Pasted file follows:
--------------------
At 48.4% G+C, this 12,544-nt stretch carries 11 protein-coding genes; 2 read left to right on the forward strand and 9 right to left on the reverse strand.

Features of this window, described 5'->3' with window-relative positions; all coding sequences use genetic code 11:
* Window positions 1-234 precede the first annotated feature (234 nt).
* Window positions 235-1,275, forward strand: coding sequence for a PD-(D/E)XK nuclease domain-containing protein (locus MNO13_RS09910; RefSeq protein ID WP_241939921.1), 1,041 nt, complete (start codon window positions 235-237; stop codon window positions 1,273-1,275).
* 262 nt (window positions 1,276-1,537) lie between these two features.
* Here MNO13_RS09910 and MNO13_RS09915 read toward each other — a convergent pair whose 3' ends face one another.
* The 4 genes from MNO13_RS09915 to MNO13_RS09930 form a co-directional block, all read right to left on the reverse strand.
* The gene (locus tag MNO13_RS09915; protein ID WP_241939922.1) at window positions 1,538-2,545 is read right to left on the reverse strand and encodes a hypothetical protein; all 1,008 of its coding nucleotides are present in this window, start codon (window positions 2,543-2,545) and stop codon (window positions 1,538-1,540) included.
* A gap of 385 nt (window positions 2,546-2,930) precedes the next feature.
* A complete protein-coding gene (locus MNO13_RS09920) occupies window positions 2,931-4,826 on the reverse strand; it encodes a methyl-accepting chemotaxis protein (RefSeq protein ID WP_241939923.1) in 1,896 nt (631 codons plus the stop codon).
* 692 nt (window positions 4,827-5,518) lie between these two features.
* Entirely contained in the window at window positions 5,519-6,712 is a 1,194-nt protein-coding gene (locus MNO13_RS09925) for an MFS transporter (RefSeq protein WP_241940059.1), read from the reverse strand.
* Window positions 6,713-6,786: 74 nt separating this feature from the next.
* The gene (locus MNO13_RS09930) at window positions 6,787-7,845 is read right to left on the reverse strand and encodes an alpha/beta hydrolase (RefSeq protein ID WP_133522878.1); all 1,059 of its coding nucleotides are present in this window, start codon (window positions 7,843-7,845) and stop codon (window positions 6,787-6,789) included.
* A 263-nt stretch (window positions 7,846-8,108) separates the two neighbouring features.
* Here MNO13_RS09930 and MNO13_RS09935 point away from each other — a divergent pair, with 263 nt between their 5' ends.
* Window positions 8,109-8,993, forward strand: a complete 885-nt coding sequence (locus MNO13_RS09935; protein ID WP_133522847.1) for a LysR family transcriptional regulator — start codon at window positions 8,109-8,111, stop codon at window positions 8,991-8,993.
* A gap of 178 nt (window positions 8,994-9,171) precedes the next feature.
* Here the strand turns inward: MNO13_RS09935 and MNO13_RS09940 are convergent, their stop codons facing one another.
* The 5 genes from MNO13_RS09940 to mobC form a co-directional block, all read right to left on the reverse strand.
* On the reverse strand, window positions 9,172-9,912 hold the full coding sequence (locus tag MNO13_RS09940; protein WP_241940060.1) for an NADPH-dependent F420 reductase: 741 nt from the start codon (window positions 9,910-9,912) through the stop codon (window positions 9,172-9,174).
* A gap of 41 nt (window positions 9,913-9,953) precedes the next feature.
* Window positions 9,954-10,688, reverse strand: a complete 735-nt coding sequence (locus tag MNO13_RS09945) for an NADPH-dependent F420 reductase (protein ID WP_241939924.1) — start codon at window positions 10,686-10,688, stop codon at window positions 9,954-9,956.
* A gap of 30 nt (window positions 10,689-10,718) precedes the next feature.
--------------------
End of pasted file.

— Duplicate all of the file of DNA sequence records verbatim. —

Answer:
At 48.4% G+C, this 12,544-nt stretch carries 11 protein-coding genes; 2 read left to right on the forward strand and 9 right to left on the reverse strand.

Features of this window, described 5'->3' with window-relative positions; all coding sequences use genetic code 11:
* Window positions 1-234 precede the first annotated feature (234 nt).
* Window positions 235-1,275, forward strand: coding sequence for a PD-(D/E)XK nuclease domain-containing protein (locus MNO13_RS09910; RefSeq protein ID WP_241939921.1), 1,041 nt, complete (start codon window positions 235-237; stop codon window positions 1,273-1,275).
* 262 nt (window positions 1,276-1,537) lie between these two features.
* Here MNO13_RS09910 and MNO13_RS09915 read toward each other — a convergent pair whose 3' ends face one another.
* The 4 genes from MNO13_RS09915 to MNO13_RS09930 form a co-directional block, all read right to left on the reverse strand.
* The gene (locus tag MNO13_RS09915; protein ID WP_241939922.1) at window positions 1,538-2,545 is read right to left on the reverse strand and encodes a hypothetical protein; all 1,008 of its coding nucleotides are present in this window, start codon (window positions 2,543-2,545) and stop codon (window positions 1,538-1,540) included.
* A gap of 385 nt (window positions 2,546-2,930) precedes the next feature.
* A complete protein-coding gene (locus MNO13_RS09920) occupies window positions 2,931-4,826 on the reverse strand; it encodes a methyl-accepting chemotaxis protein (RefSeq protein ID WP_241939923.1) in 1,896 nt (631 codons plus the stop codon).
* 692 nt (window positions 4,827-5,518) lie between these two features.
* Entirely contained in the window at window positions 5,519-6,712 is a 1,194-nt protein-coding gene (locus MNO13_RS09925) for an MFS transporter (RefSeq protein WP_241940059.1), read from the reverse strand.
* Window positions 6,713-6,786: 74 nt separating this feature from the next.
* The gene (locus MNO13_RS09930) at window positions 6,787-7,845 is read right to left on the reverse strand and encodes an alpha/beta hydrolase (RefSeq protein ID WP_133522878.1); all 1,059 of its coding nucleotides are present in this window, start codon (window positions 7,843-7,845) and stop codon (window positions 6,787-6,789) included.
* A 263-nt stretch (window positions 7,846-8,108) separates the two neighbouring features.
* Here MNO13_RS09930 and MNO13_RS09935 point away from each other — a divergent pair, with 263 nt between their 5' ends.
* Window positions 8,109-8,993, forward strand: a complete 885-nt coding sequence (locus MNO13_RS09935; protein ID WP_133522847.1) for a LysR family transcriptional regulator — start codon at window positions 8,109-8,111, stop codon at window positions 8,991-8,993.
* A gap of 178 nt (window positions 8,994-9,171) precedes the next feature.
* Here the strand turns inward: MNO13_RS09935 and MNO13_RS09940 are convergent, their stop codons facing one another.
* The 5 genes from MNO13_RS09940 to mobC form a co-directional block, all read right to left on the reverse strand.
* On the reverse strand, window positions 9,172-9,912 hold the full coding sequence (locus tag MNO13_RS09940; protein WP_241940060.1) for an NADPH-dependent F420 reductase: 741 nt from the start codon (window positions 9,910-9,912) through the stop codon (window positions 9,172-9,174).
* A gap of 41 nt (window positions 9,913-9,953) precedes the next feature.
* Window positions 9,954-10,688, reverse strand: a complete 735-nt coding sequence (locus tag MNO13_RS09945) for an NADPH-dependent F420 reductase (protein ID WP_241939924.1) — start codon at window positions 10,686-10,688, stop codon at window positions 9,954-9,956.
* A gap of 30 nt (window positions 10,689-10,718) precedes the next feature.